You’ve been recently playing with Dagda (from Celtibeerian) at different locations of the spanish geography, in the street with a hurdy-gurdy and harp duo. How’s been the people’s reaction? Are they receptive to such uncommon instruments playing in the street? Relating the city halls, did you find any interest or incentive?
People reacted wonderfully, and not just the passers: one morning a juice worker brought us some juices in gratitude for “making her workday more pleasant”. We were also asked if we were going to return the next day so people could see us again. Unfortunately from the city halls we’ve found indifference at most, but they didn’t give us any serious problems. Personally, even if I wouldn’t be a musician I still would not understand all these prohibitions toward the street musicians, I’m convinced that the first builded city had a musician included: it’s something inherent and natural.
This year you’ve been very busy with gigs in different cities and festivals (Trolls & Légendes in Belgium, La Noche de los Candiles in Almócita, Raíz Ibérica in Madrid, etc.). How’s been the experience, what would you highlight about any of them? It gives the impression that each festival has a different ambient and approach, aren’t they? Any anecdote?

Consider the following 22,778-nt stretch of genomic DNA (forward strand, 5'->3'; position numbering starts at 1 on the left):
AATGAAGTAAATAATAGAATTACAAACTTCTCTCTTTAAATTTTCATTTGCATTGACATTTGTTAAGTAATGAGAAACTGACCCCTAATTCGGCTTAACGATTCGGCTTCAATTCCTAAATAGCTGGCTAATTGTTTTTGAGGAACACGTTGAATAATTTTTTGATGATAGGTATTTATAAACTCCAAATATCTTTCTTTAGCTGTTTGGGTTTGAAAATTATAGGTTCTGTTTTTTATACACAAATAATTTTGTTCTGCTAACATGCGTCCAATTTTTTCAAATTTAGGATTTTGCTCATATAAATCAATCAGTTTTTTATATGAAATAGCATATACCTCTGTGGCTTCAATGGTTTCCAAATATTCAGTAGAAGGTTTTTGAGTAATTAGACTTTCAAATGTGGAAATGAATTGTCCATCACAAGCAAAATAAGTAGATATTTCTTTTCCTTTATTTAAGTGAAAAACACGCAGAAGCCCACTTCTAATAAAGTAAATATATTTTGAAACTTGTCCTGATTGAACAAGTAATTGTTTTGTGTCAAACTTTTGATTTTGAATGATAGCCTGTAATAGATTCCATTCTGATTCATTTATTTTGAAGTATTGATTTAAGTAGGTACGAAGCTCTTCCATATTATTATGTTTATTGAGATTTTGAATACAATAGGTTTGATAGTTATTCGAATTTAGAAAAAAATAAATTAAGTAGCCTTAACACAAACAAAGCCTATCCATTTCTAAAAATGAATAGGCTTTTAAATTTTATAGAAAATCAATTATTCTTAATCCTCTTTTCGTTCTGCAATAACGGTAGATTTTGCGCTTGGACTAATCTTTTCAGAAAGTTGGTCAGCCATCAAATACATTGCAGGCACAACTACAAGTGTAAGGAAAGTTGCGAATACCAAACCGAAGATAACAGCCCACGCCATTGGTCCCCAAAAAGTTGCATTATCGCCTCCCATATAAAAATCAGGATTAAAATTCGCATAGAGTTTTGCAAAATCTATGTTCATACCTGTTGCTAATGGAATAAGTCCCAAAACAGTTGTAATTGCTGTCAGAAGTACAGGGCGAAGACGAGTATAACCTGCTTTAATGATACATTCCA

We are lucky to have been involved in such special events, and also to have been treated in a very special way in all of them. Belgium was a wonderful experience for us, since the reception of the public which I have no words, to the treatment of the organisation, and specially for the bands we were able to meet, talk, share beers… an experience with no possible complain, trully.
La Noche de los Candiles (The Candle’s Night) is the perfect example of “where there’s will there’s a way”. It’s incredible how such a little town can make such a special event. And Raíz Ibérica (Iberian Root) was the first stone of something that will get growing, an event that includes not just music but also conferences and an important cultural shade.
Regarding anecdotes, I can only say that end at Edwin’s (Prima Nocta bagpiper) caravan is synonym of great laughs, good beer and a very hungover day after ha ha ha.
The various editions of the Tormenta Celtibérica (Celtiberian Storm), along with Àrnica and Kéltica Hispanna marked a break for you that have led you to different parts of the Iberian Peninsula, including the town of Aveiro (Portugal). What is its state of health? Is there storm still to go? Do you plan to extend it to other parts of the Spanish geography?